Introduction and Overview
Norman Walzer and Brian D. Jacobs
The role of city governments in local economic development in the United States and Europe has been well established and varied, usually related to local economic conditions. During years of relative economic prosperity, city officials are concerned mainly with providing public services at acceptable tax rates with relatively little concern about aggressively marketing the city as a location for businesses. Certainly, during the expansionary periods of the 1960s and 1970s, city officials were concerned about service delivery, infrastructure expansion, and other traditional activities financed by increased financial support from central governments. Now the accent is on competitiveness and economic restructuring and the location of new business/government initiatives.
In the United States, proactive economic development efforts prior to the 1980s were more often conducted by state or regional governments. These governments often competed for business activity and, in many instances, tried to provide a competitive business climate by adjusting taxes or workers’ benefits and making low cost loans available to starting businesses (Cobb 1993; Portz 1993). For many years, cities engaged in these efforts in very limited ways.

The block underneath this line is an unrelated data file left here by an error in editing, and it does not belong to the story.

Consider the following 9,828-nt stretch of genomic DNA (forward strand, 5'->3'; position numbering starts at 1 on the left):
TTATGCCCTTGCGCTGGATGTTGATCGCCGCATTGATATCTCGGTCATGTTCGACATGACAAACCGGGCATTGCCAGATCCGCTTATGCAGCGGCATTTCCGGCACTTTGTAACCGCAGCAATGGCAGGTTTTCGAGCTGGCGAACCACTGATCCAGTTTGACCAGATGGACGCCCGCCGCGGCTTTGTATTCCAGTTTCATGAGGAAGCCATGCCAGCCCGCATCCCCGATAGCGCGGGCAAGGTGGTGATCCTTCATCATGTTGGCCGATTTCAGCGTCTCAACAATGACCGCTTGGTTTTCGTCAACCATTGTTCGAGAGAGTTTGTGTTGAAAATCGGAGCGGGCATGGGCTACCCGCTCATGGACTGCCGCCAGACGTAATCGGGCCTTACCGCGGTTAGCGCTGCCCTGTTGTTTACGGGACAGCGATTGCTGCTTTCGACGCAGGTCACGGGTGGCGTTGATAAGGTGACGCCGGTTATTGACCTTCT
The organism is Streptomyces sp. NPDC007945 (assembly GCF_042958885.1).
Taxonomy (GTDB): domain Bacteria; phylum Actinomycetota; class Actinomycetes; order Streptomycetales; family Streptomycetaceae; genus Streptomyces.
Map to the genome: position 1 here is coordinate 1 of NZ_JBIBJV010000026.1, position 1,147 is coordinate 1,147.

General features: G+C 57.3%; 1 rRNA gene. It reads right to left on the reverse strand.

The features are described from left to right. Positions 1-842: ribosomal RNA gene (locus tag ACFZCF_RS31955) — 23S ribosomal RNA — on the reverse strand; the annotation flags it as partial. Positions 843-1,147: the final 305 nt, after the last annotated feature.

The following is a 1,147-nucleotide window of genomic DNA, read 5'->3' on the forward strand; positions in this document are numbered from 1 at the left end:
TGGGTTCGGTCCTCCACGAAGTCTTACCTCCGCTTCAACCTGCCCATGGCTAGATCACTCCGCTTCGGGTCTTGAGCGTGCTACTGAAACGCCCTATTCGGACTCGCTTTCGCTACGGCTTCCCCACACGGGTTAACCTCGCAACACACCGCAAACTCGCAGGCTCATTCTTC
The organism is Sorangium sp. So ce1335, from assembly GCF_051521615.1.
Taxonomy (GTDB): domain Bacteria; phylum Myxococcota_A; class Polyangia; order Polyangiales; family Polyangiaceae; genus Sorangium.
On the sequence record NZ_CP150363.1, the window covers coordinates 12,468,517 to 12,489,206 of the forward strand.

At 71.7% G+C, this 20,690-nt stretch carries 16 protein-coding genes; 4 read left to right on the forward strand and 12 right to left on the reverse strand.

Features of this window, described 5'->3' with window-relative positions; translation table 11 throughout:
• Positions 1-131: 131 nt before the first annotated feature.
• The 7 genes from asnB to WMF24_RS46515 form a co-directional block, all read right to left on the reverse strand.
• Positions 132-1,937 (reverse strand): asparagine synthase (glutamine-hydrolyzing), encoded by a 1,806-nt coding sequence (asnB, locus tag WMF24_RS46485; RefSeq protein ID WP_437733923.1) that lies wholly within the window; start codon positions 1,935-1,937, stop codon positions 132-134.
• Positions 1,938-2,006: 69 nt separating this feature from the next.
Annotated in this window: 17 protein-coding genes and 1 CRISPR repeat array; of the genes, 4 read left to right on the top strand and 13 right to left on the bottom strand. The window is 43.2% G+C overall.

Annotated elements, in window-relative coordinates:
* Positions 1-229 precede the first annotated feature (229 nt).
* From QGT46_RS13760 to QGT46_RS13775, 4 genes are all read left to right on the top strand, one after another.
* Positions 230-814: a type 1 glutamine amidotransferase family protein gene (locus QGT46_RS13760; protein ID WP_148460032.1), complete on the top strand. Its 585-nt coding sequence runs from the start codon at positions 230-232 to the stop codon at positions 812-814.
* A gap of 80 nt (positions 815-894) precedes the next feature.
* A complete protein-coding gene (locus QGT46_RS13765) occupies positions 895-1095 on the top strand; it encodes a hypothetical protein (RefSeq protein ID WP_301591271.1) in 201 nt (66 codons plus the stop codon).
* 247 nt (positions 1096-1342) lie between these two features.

The 1980s brought significant changes in the fiscal climate facing many cities. A conservative attitude toward taxes and spending swept many countries. Elected political leaders tried to reduce the size of the central government, often with cutbacks in financial support to local governments. Central governments, in some instances, had programs that brought mounting budget deficits, especially with a stagnant local eco-